Save Instructional Time with Screencasts

» 27 June 2016 » In Ed Tech, Strategies, Web 2.0 » 2 Comments

screencast it

Here's a "case study" in lesson design that demonstrates the efficiencies of offloading information transfer via screencasts. 

Setting: I'm currently teaching Alaskan Studies at University of Alaska Southeast's MAT program. My course is teamed with a Multicultural Ed class. We have a cohort of 37 students in the first three weeks of their on-campus summer session. Our face to face class time is critical and we want the students to get to know each other before being sent out across Alaska on their student teaching placements.

Goal: I wanted to open the course with a place-based activity that gave the students a creative way to share something about themselves. I decided to give them two PBL design options - creating a poetry-inspired Haiku Deck [ Lesson ] or a developing a geo tagged tour using Google MyMaps [ Lesson ]. During the same class, I wanted to get them introduced to WordPress and our course blog where they would be regularly posting. 

All this was accomplished in a 3-hour class through use of short screencasts that explained each aspect of Haiku Deck, MyMaps and WordPress. Screencasts were made using Apple Quicktime Player and uploaded to a playlist on YouTube. 

Bottom line: By investing about 45 mins to make screencasts (in advance), I freed up three hours of class time for student interaction and production. 

You can view student products: Haiku Deck here and MyMaps here 

Here’s some student reactions to the workflow:

The “flipped” structure of this assignment was new to me, but eye-opening. Using YouTube and a course website to provide instruction without eating too much class time opens a number of possibilities for a teacher. Having that time instead for working on an assignment seems helpful for students, and it would free the teacher up to walk the room and help them individually with any problems they might be having. ~ Tim

This activity gave me a sense of fulfillment because I got to go at my own pace and actively create a project within a clear and manageable timeframe….The quick cadence of this activity was driven by Peter’s use of Youtube tutorials to deliver instructions and information about the project. This element all but cut out lecture time along with the inevitable (inferably painstaking) process of verbally answering repeated questions from students. In my experience as a student, verbal lectures and directions often cause me to get bored and then shut down, or to get lost and then shut down. The video clips smoothed over this issue and I anticipate utilizing this method in my future classroom. ~ Devin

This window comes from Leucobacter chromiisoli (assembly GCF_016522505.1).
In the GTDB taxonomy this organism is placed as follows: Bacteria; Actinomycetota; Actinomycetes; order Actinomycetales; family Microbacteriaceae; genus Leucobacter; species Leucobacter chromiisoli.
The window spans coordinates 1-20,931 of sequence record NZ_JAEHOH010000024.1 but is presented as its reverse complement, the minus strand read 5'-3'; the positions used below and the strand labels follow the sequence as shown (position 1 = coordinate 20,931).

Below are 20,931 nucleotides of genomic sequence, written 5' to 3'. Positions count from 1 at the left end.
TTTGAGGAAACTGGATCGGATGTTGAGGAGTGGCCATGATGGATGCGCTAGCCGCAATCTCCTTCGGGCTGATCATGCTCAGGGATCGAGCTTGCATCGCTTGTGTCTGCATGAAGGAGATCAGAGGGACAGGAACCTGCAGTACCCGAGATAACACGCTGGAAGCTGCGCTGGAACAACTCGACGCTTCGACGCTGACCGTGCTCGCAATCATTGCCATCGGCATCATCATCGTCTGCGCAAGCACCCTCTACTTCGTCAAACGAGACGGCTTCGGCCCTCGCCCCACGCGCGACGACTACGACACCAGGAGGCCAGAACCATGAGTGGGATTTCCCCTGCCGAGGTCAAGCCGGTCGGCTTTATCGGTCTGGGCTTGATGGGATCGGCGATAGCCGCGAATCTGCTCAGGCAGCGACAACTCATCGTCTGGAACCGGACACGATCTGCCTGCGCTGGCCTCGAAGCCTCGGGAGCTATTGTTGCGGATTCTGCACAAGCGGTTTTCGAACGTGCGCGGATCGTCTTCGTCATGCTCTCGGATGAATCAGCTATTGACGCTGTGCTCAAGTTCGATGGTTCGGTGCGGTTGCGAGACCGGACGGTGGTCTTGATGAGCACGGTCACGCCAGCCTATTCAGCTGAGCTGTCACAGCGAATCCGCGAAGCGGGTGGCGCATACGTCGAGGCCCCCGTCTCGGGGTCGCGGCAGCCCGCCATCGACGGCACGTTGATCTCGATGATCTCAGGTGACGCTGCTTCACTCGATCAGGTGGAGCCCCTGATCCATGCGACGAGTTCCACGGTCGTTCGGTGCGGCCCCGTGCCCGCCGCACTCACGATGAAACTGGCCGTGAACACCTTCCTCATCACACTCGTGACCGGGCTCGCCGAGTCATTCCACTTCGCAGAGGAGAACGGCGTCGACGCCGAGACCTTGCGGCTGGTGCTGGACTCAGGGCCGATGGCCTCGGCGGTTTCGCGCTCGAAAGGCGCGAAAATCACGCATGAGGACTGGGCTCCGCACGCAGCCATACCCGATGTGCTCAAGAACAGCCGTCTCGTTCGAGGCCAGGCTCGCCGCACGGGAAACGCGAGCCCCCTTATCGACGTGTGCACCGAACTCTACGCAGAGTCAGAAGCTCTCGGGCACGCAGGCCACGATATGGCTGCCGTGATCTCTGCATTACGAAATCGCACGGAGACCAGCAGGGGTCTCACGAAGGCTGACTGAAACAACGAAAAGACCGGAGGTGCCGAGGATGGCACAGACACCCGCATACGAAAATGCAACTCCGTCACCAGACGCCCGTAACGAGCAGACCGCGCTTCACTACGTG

It was fun, it has kept the entire class occupied for over two hours and I can see how this is an amazing learning opportunity and activity for the classroom. Allowing students a few different options to choose a way to creatively address a subject, giving them a set amount of time to accomplish the task and then providing a space to view their peers work in order to get ideas for the next activity. Brilliant. ~ Erin

Image credit: Flickr / eGuidry

Tags: , , , ,

America Divided: Teaching Media Literacy and Political Polarization

» 21 October 2014 » In How To, Strategies » No Comments


Survey tools and interactive data visualization for teaching media literacy and political polarization in America. Based on research by Pew Research Center.

Tags: , , , , , , , , , , , , ,